Percussive Acoustic Guitar Techniques with Don Alder

Following GI 13’s superb performances and interview, the Quiet Room is proud to welcome back the Canadian acoustic guitar virtuoso, Don Alder, for a short series on what is probably today’s hottest topic for acoustic players – percussive styles. Over to you, Don!

Hi and welcome to this issue of Guitar Interactive’s Quiet Room.

Acoustic guitarists have been using percussion techniques for some time now and when done properly can really engage an audience. We’re going to look at some percussive sounds and how to integrate percussion into your playing.

We will also explore an exercise to help build independence between the right and left hands as well as tighten up your rhythm. If you plan on using percussion in live performances keep in mind that real drummers always do it better, so be cognisant of using techniques for the sake of the composition versus using techniques for the sake of the techniques.

Lets get started by looking at my video. You can simulate the basic parts of a drum kit such as the bass drum, snare, hi hat, toms etc. As you explore the various areas, focus on finding the sweet spots. Using different parts of the hand also provides a range of sounds.

My approach is to get a layered sound by using the upper thumb to down stroke on the note while using the lower flesh of the thumb to hit the soundboard for a kick type sound.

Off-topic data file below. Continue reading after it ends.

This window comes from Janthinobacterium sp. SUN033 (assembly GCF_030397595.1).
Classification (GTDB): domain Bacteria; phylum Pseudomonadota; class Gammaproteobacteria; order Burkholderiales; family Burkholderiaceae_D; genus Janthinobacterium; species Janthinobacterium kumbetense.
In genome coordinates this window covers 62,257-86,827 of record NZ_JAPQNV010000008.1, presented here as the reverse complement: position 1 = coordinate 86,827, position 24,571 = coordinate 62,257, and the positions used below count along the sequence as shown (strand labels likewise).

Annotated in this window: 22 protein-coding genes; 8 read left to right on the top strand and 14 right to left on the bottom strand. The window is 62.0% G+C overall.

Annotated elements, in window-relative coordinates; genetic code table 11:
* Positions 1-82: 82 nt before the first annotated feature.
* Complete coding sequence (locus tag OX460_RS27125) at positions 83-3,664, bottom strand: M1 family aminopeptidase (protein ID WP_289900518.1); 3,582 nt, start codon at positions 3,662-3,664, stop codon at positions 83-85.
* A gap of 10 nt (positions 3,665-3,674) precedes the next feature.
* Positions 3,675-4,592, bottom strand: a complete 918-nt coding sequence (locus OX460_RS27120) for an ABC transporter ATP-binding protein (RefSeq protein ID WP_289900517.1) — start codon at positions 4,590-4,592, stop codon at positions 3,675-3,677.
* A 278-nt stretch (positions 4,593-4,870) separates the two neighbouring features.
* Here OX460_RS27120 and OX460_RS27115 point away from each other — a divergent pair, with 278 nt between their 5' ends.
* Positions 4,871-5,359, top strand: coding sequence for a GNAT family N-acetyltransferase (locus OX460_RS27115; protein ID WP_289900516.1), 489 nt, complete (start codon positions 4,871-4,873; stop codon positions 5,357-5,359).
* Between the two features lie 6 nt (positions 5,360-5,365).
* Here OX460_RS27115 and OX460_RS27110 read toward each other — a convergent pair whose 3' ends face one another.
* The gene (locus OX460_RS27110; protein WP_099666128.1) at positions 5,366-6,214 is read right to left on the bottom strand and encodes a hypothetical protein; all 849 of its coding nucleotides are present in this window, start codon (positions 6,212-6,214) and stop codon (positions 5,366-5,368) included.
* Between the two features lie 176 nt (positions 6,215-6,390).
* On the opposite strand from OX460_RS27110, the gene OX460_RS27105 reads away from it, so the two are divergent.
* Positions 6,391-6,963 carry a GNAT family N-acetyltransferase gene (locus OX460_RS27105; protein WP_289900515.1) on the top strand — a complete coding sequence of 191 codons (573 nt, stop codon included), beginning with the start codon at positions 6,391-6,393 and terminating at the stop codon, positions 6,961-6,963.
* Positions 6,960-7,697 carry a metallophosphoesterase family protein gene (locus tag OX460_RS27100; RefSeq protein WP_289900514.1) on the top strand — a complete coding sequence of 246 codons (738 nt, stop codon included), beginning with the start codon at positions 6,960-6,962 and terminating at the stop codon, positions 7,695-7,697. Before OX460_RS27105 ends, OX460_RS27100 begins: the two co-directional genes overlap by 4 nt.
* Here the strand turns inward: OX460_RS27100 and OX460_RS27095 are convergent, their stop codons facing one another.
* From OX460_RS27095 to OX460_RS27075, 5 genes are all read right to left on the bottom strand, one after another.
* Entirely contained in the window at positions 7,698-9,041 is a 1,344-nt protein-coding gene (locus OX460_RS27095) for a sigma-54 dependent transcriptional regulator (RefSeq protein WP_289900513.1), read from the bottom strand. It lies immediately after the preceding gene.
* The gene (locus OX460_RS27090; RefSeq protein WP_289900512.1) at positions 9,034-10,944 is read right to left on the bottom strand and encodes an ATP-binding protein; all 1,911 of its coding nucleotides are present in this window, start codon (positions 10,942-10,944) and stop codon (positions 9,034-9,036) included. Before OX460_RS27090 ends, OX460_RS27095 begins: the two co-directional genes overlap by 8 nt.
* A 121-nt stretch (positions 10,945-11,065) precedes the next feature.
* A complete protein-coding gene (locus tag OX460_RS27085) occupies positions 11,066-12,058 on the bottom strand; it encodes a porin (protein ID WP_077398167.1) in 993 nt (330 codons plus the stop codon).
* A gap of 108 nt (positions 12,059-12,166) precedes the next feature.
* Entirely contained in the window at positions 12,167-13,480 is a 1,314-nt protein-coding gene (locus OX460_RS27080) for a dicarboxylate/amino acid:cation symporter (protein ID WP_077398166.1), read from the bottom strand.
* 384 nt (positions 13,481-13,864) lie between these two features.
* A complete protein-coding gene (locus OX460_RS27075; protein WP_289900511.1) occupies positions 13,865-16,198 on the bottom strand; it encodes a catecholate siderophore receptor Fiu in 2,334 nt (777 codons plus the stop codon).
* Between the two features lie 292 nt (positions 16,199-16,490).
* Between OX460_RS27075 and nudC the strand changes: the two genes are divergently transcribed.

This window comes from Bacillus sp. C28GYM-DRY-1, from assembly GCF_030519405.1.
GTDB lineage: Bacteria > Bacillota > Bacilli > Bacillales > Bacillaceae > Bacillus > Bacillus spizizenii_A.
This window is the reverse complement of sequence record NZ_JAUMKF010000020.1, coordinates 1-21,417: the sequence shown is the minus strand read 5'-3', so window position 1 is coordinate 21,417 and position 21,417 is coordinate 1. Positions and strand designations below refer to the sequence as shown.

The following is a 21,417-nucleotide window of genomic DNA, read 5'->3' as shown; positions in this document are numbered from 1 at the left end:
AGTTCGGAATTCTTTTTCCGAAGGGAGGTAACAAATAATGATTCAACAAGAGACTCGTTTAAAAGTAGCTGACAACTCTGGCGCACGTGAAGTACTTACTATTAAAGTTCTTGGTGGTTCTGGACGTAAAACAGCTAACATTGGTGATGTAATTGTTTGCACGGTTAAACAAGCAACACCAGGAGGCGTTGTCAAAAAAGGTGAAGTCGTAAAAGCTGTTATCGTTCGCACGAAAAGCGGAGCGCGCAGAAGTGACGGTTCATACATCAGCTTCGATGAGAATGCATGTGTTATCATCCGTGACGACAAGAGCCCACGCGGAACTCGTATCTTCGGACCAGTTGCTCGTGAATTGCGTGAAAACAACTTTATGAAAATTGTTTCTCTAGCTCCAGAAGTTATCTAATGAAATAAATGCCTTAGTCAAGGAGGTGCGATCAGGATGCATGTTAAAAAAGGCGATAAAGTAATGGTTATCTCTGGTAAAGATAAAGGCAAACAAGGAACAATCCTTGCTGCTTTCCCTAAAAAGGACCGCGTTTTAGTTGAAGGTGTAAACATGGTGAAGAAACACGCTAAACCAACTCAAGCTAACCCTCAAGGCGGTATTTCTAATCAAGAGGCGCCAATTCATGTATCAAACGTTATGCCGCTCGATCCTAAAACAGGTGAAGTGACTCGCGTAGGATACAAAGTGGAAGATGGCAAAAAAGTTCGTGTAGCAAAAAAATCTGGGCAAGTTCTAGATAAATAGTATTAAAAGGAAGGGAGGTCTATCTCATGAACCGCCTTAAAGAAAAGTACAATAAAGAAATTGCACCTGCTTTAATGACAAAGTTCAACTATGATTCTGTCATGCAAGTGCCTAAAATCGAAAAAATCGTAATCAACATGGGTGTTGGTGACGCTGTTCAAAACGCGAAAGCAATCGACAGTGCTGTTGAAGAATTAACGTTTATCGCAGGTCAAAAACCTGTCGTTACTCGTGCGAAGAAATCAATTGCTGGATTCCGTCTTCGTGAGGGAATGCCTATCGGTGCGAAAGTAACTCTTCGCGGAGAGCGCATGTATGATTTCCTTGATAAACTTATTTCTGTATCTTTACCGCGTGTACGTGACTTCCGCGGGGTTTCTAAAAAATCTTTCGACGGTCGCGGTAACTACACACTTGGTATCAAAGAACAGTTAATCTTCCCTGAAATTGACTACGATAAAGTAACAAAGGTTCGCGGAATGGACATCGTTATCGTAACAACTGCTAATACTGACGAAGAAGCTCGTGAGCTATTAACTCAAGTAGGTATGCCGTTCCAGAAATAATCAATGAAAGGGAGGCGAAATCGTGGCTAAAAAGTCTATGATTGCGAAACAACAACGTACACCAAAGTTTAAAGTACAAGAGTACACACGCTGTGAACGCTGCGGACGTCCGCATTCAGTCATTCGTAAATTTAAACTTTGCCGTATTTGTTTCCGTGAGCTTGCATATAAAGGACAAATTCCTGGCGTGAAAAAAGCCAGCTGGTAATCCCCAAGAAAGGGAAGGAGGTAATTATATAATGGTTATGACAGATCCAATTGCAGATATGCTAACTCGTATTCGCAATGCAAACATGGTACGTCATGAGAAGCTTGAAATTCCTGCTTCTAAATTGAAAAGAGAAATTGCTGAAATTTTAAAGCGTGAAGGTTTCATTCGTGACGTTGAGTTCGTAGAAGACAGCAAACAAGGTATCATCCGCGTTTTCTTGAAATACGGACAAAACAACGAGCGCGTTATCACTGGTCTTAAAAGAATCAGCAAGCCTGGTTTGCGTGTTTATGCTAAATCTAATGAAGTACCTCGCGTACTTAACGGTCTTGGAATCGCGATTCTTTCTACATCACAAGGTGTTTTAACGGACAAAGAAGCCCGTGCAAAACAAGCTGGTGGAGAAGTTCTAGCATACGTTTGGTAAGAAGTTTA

Groove Lick – Std Tuning (Sequence of notes: E-E-F#-G-G-D-C-C-C-B-B)

In this example I modified my approach to incorporate the kick and snare. I use the thumb slap to play the bass line and the lower flesh of the thumb to hit the soundboard at the same time. The index finger strikes on the upper end of the fret board to get a muted snare sound. Depending on where you strike you can get extra effects such as harmonics. I strike upwards on the strings to get a percussive sound that is not exactly a hi hat sound but will call it that for lack of a better name. You can combine these techniques to create some very cool patterns such as the 1/8 note triplet fill shown in the clip. This technique sounds a bit like the Flamenco Rasgueos technique, however, instead of using strings and chords you actually slap the thumb down on the soundboard for the kick, followed by the index finger hitting down on the soundboard for the snare and then upstroke up to hit muted strings.

The last thing I want to show you is a rhythm exercise that you can do without a guitar anytime, anywhere. It will help you become more aware of right and left hand independence. You can also develop your own exercises. It will also help with your timing and keeping a solid groove. Important? Yes ! If people can’t tap in time to your songs they eventually will lose interest. Any song will do but for this example let’s use Day Tripper by the Beatles.

We start the exercise using the left foot and right hand. For some odd reason the limbs furthest apart are easiest to work with. You will be using your left foot to tap a single bar of 8 notes so 8 – 1/8th notes. Then with the right tap out the melody as shown in the video. Once you get this down switch to the right foot and left hand. Then move to both hands and once completed reverse hands. You’ll find using both hands is a bit harder. Then move to just one hand using the fingers for the 1/8th notes while using the index finger to tap out the melody. In my example I miss the first few but at 9:34 I get it right, so no need to email me with the correction! To conclude, we progress to the final stage where you use the thumb to tap out the melody and the fingers doing the 1/8 notes. Well I hope these examples inspire you to find your own sounds and grooves. See you next issue. Feedback and comments are always welcome at

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